Train (roller coaster)
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It is called a train because the cars follow one another around the track, the same reason as for a railroad train. Individual cars vary in design and can carry from one to eight or more passengers each.
Many roller coasters operate more than one train, sometimes several, simultaneously. Typically they operate two trains at a time, with one train loading and unloading while the other train runs the course. On the Rock 'n' Roller Coaster at Walt Disney World, for example, there are five trains, but only four operate at a time (the trains are rotated out on a regular basis for safety reasons).
Basic safety features
Roller coaster trains have wheels that run on the sides (side friction or guide wheels) and underneath the track (upstop, underfriction, or underlocking wheels) as well as on top of it (road or running wheels); these lock the train to the tracks and prevent it from jumping the track. The side wheels can be mounted on the outside or inside of the train, depending on the manufacturer (although outside-mounted wheels are more common). The wheels are sometimes located between the cars, as well as at the front and rear of the entire train.
Roller coaster trains also have restraints that keep the passengers in their seats. There are two major types of restraints: lapbar and over-the-shoulder (Most modern OTSR restraints come into contact with riders at the lap; however, older so-called "horsecollar" ones actually restrain riders by the shoulders). Restraints always use two locking mechanisms, one on each side, for redundancy. If one fails, the restraint will remain locked. Most roller coasters also have seat belts that may act as secondary safety devices. On over-the-shoulder restraints, this seatbelt is mostly cosmetic as the restraint locks on its own.
Lapbars were first used in 1907 with the Coney Island coaster, Drop the Dip. Lapbar restraints consist of a padded bar mounted to the floor or side of the train that swings backwards into the rider's lap. These restraints are usually found on roller coasters that lack inversions. Some inverting roller coasters, notably ones created by Anton Schwarzkopf safely operate without the need for shoulder restraints. Historically, inverting roller coasters with lapbars could only perform vertical loops, as the higher centripetal force (and low lateral force) exerted while traversing a simple clothoid loop helps to keep riders safely in the train. However, with modern advances in engineering, more roller coasters with complicated inversions are able to run without over-the-shoulder restraints. For example, most of Premier Rides' LIM-launched roller coasters (the vast majority of which have multiple inverting elements) operate with only lapbars. Lapbar restraints, like buzz bars give the rider much greater freedom of movement than over-the-shoulder restraints, enhancing the feeling of danger for some.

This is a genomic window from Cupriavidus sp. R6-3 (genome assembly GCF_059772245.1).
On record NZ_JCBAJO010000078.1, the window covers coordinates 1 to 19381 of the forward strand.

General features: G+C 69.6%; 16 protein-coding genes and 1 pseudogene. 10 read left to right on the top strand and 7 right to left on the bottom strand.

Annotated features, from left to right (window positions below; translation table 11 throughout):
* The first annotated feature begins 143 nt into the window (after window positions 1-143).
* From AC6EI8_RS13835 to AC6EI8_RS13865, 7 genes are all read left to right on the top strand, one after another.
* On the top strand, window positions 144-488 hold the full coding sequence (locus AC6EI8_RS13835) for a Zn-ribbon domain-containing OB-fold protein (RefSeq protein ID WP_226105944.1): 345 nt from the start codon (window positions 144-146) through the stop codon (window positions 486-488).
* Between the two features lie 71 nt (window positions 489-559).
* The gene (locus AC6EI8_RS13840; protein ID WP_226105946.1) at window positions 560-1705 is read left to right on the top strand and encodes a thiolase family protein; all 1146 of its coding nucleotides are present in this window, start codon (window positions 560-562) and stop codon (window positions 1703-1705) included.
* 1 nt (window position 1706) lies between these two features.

Over-the-shoulder restraints, the most common type, consist of a roughly U-shaped padded bar mounted to the top of each seat that swings downward. Roller coasters that have inversions usually have this type of restraint. Additionally, almost all Inverted roller coasters and Floorless roller coasters have this type of restraint, since it is difficult to mount a lapbar restraint. One disadvantage of over-the-shoulder restraints is that they can provide discomfort to the rider (known among coaster enthusiasts as headbanging), especially on rougher roller coasters. It is recommended that earrings should be removed before riding roller coasters with Over the Shoulder restraints. Some rides, such as Maverick at Cedar Point, require that guests must remove earrings before riding.
However, there are some operating roller coasters that do not have either restaint systems. Rollo Coaster at Idlewild and Soakzone is a good example of this. Usually roller coasters with little to no air-time (being lifted out of your seat) do not have restraints. Until early 2006, The Rollercoaster at Blackpool Pleasure Beach in the UK also operated without any restaints, although seatbelts were added to the ride in the 2007 Season. During 2008, trains from the Big Dipper Rollercoaster were installed on the ride. "The Rollercoaster" now operates with lapbars, although the original train is still stored on the transfer track in the station.
At a given velocity, the longer a roller coaster train becomes, the more momentum it gains throughout the ride's course. A roller coaster train that is fully loaded will also have more momentum than one that is empty or nearly empty.